We’ve discussed tempered glass before, but so far we’ve only discussed the process of thermal tempering, or tempering using heat. This is not the only type of tempering available in the glass industry, however. Recently, chemical tempering has been on the rise in the smartphone market and may soon be included in the mix of architectural glass. So what exactly is chemical tempering and how does it work?

The Process

Chemically tempered glass starts as a sheet of float glass that is submerged in a molten potassium salt bath. Now, the chemistry behind the process is a little complex, but the result is simply that the potassium ions in the bath replace some of the salt ions in the glass. The potassium ions are stronger than the salt that was already in the glass, which creates an overall stronger sheet.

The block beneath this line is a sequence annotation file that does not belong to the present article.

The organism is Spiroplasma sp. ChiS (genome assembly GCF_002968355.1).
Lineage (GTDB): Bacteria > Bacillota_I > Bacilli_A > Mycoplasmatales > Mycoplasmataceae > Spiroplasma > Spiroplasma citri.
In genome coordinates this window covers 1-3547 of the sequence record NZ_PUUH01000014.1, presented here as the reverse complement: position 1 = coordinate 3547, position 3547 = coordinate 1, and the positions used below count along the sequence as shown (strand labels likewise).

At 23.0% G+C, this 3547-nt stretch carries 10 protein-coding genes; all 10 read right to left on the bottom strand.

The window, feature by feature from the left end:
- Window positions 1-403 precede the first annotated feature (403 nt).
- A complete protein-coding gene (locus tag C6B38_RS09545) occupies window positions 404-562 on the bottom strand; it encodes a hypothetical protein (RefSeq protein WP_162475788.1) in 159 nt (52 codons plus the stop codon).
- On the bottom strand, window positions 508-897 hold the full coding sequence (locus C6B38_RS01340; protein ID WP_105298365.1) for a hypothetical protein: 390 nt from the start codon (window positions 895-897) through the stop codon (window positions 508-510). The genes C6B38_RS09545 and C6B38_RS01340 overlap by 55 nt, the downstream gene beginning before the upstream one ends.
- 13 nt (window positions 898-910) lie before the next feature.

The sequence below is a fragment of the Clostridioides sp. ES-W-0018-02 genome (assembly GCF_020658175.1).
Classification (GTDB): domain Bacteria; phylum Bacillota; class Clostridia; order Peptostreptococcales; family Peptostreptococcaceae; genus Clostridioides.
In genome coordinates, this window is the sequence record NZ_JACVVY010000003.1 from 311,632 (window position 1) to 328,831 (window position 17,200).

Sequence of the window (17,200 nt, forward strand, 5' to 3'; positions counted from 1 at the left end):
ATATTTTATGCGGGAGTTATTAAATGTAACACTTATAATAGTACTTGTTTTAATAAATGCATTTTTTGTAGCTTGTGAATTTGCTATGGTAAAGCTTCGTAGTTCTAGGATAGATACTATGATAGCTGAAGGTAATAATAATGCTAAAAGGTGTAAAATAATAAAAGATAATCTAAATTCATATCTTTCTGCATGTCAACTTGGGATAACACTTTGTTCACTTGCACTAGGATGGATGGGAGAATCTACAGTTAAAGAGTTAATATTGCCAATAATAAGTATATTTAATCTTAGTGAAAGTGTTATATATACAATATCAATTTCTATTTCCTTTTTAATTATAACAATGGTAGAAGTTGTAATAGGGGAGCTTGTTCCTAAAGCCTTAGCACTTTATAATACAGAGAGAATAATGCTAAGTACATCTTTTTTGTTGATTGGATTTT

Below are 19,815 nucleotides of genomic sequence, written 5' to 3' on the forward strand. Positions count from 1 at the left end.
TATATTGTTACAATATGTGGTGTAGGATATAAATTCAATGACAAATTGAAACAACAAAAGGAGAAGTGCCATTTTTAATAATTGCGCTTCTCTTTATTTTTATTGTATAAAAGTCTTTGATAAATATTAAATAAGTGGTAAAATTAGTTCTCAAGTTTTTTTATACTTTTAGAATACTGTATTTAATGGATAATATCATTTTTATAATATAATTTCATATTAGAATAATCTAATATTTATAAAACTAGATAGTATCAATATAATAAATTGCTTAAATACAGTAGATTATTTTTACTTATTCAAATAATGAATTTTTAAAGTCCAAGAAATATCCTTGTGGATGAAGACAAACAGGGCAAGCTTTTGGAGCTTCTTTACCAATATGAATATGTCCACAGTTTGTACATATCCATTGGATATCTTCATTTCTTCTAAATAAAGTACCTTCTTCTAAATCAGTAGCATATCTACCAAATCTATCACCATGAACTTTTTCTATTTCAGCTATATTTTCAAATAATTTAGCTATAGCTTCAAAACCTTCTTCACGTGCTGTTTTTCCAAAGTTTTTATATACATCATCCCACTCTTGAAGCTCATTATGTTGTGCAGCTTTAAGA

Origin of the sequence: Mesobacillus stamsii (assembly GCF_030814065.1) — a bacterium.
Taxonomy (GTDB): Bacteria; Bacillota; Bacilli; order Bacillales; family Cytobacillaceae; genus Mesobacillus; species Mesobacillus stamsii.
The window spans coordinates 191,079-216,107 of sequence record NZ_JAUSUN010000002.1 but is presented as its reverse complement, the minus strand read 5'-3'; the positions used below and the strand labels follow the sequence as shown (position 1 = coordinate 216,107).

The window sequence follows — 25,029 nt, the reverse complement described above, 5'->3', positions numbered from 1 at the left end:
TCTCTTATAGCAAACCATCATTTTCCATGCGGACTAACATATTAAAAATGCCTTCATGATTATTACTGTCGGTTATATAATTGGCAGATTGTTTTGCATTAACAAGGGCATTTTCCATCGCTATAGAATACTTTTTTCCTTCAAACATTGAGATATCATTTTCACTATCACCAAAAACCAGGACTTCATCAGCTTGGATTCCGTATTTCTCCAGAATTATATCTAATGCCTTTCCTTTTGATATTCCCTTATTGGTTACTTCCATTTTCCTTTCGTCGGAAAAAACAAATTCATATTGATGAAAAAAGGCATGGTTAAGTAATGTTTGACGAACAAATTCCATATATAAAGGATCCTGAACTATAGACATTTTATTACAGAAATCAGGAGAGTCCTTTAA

ion bath diagram chemical

Ion bath credit to Trend Marine

The Advantages

Chemical tempering can be used on glass that is much thinner than glass used in the thermal process. The current uses for this glass have taken advantage of this property as they’ve been used in semiconductors, smartphones, and other small technical applications. Glass that has gone through the chemical process is much stronger than a standard sheet of float glass, though it lags slightly behind the strength of a thermally treated sheet.

The Disadvantages

So far, no chemical bath has been able to create a sheet of glass that passes the requirements to be labeled as a safety glass. Coupled with the added expense of a molten potassium bath, chemically tempered glass has not found its way into the construction/architectural world as of yet. This is not to say that it won’t, though. Scientists are constantly tweaking the chemical makeup of the bath to create stronger and stronger recipes. It’s likely that in the near future we will see a mixture that is strong and cheap enough to replace some of the thermally tempered glass that we use today.

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